In his ongoing bid to colonize the Internet travel market, Barry Diller’s Hotels.com has terminated a contract with Travelocity, paving the way for Expedia to fully take on its Internet travel competitor.
As Diller has expanded his aegis in the online travel marketplace, a combination of factors led to his company’s decision to end its agreement with Travelocity.
“On Friday, August 29, 2003, Travelocity terminated the exclusivity to which Hotels.com was entitled under the hotel supply agreement between Hotels.com and Travelocity. In response to that improper action and other prior breaches of the agreement by Travelocity over the past year, Hotels.com announced today that the company has terminated the agreement in full and ceased offering its industry-leading lodging inventory on the Travelocity web site,” Hotels.com said in a press release.
The move opens the way for what the company “full cooperation and cross selling initiatives” between Hotels.com and its sister company Expedia, both of which are owned by Diller’s InterActiveCorp parent company.
Prior to Tuesday’s termination of its agreement with Travelocity, Hotels.com and the company’s contract had precluded the types of marketing and sales synergies that it clearly will pursue with Expedia going forward.
“We had generally enjoyed the working relationship with Travelocity, and so their actions in recent months are unfortunate. But we’re also excited because increasing cooperation between Hotels.com and Expedia is something we’ve been eager to implement, and now we will be able to do so at a much faster pace,” said Bob Diener, president of Hotels.com, in a press release.
The press release goes onto say “reservations made via Travelocity will be honored. Customers that have previously viewed Hotels.com special rates on Travelocity will no longer be able to book these rates directly with Travelocity. These special rates will be available directly via www.hotels.com. As we begin the busy fall travel season, Hotels.com and Expedia will have substantially stronger product offerings than any other online travel sites.”
Expedia and Hotels.com are expected to combine not only their listings, but also aim to find cost savings in their technology platforms and various business and billings processes.
Hotels.com went onto detail some of the other reasons it is terminating its contractual arrangements with Travelocity.
“The financial benefits from working with Travelocity have decreased over time. Revenues derived from Travelocity declined from approximately 4 percent of IAC’s revenues in Q2 2002 to approximately 3 percent in Q2 2003 and were marginally profitable in Q2 2003, representing approximately 2.5 percent of IAC’s Operating Income before Amortization. The exclusivity arrangement in the hotel supply agreement was scheduled to expire in December 2004 and the agreement was due to expire in July 2005,” Hotels.com said.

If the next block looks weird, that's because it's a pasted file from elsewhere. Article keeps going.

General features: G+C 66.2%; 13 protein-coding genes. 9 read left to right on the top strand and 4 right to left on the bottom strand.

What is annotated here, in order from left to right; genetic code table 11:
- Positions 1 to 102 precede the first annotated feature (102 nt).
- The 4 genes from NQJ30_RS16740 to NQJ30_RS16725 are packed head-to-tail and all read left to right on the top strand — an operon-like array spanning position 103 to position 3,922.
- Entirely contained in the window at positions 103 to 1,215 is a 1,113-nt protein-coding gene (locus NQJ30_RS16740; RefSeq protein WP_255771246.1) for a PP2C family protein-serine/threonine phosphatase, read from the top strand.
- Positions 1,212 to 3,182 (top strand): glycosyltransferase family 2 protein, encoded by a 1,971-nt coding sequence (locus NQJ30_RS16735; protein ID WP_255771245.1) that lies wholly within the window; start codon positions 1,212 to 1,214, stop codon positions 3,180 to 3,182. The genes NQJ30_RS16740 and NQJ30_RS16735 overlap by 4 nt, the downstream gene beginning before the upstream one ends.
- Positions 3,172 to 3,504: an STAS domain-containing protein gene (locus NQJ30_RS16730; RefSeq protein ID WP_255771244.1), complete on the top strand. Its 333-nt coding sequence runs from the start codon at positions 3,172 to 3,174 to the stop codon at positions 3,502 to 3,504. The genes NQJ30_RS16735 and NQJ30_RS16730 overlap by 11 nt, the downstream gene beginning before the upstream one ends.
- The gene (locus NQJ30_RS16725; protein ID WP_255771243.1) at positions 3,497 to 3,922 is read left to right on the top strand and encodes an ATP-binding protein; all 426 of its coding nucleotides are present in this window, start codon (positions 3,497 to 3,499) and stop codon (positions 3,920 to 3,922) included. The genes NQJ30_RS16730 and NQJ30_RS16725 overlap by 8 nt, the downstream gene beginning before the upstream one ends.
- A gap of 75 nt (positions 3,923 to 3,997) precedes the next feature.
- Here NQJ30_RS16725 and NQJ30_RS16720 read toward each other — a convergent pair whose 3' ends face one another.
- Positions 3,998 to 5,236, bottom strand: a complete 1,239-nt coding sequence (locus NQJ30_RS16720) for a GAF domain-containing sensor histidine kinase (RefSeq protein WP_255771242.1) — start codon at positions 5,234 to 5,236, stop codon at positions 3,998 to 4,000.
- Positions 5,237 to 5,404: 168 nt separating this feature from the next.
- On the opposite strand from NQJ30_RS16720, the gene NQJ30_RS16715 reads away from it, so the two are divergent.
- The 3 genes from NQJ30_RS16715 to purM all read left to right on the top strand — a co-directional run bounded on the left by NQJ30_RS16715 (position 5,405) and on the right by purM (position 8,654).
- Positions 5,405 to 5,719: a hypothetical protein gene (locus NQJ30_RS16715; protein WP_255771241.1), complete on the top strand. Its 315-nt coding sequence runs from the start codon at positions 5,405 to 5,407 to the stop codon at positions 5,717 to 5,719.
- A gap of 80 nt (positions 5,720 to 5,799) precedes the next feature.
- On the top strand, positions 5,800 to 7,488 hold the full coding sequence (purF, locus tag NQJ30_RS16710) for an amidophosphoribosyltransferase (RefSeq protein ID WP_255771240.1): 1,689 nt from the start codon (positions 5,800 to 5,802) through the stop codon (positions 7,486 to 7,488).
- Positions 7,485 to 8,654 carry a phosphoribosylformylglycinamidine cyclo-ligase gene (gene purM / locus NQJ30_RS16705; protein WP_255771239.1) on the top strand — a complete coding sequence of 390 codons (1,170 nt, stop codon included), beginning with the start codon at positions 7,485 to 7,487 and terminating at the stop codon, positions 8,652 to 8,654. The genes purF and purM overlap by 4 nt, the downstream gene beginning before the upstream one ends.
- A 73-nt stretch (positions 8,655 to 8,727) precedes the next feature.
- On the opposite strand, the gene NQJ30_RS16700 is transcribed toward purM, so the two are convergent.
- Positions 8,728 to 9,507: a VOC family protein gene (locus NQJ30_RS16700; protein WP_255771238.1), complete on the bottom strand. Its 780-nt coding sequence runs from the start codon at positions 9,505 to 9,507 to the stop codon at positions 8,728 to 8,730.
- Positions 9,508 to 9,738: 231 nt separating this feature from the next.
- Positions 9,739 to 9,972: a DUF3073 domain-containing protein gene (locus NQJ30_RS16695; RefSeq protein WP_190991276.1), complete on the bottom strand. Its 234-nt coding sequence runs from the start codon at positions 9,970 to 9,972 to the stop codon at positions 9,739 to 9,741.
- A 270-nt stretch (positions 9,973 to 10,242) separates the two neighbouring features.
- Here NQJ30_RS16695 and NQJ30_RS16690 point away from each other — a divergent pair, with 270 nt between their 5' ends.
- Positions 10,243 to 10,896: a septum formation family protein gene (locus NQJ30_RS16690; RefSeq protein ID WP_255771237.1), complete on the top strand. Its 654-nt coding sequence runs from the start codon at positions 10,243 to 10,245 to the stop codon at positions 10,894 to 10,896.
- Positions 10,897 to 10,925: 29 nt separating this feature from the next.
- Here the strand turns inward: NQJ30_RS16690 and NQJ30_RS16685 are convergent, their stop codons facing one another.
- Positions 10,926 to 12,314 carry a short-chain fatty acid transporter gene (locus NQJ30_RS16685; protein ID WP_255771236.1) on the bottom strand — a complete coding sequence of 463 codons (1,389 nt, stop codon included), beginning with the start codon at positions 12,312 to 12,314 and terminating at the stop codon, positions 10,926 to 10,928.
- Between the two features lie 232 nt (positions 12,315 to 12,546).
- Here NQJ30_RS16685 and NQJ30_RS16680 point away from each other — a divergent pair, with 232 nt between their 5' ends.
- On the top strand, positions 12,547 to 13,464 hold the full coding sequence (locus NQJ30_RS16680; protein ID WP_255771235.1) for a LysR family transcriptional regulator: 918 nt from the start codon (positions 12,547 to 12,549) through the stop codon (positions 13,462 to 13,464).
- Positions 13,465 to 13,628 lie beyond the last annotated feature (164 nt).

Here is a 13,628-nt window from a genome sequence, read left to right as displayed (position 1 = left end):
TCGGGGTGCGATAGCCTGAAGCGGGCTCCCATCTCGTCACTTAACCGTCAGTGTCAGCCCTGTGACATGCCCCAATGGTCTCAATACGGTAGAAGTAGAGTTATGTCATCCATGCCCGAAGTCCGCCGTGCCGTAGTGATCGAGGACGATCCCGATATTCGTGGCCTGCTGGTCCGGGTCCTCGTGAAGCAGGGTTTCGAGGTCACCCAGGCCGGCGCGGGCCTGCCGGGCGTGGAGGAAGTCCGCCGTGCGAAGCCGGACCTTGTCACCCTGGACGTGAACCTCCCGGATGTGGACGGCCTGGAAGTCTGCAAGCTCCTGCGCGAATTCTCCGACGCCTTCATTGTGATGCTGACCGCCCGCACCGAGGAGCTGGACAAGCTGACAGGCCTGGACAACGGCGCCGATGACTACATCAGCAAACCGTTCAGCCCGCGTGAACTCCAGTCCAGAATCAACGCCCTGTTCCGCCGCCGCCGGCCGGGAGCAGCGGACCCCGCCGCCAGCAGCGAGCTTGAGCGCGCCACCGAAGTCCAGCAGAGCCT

InterActiveCorp. said it expects the termination of its deal with Travelocity to have minimal impact on its third-quarter earnings with results likely to be marginally lower for the fourth quarter as a result of the move.
Just as Hotels.com was releasing details about its decision to terminate its contract with Travelocity, the Fort Worth, Texas-based online travel site, owned by Sabre Holdings Corp.
said its merchant hotel program “now includes more than 7,000 hotels — on display and currently on sale — far exceeding its year-end goal of 4,000 signed and operational merchant hotels.”
“Helping to fuel this rapid growth is additional inventory from Carlson Hotels Worldwide, one of the first major hotel chains to sign on as a Travelocity merchant partner shortly after the launch of the program in October 2002. Carlson Hotels’ brands include Regent International Hotels, Radisson Hotels & Resorts, Park Plaza Hotels & Resorts, Country Inns & Suites By Carlson and Park Inn Hotels,” Travelocity said in a press release.
In an unrelated development, on August 29, Hotels.com agreed to pay overtime wages in the aftermath of a Labor Department inquiry.
Diller’s Hotels.com agreed to pay $126,133 in back overtime wages following the federal probe which found his company had underpaid workes at three of its call centers.
The U.S. Department of Labor study found Hotels.com was deducting 30 minutes a day, for two 15-minute rest breaks, from the paychecks of 898 current and former telephone operators in its Dallas, Forth Worth and Pharr call center facilities. The company said it will be complying with federal labor practices going forward.
Calls to both Travelocity and Hotels.com were not returned by press time. It is unclear, whether either company will take formal legal action against the other, or if the matter of the existing contract will be resolved.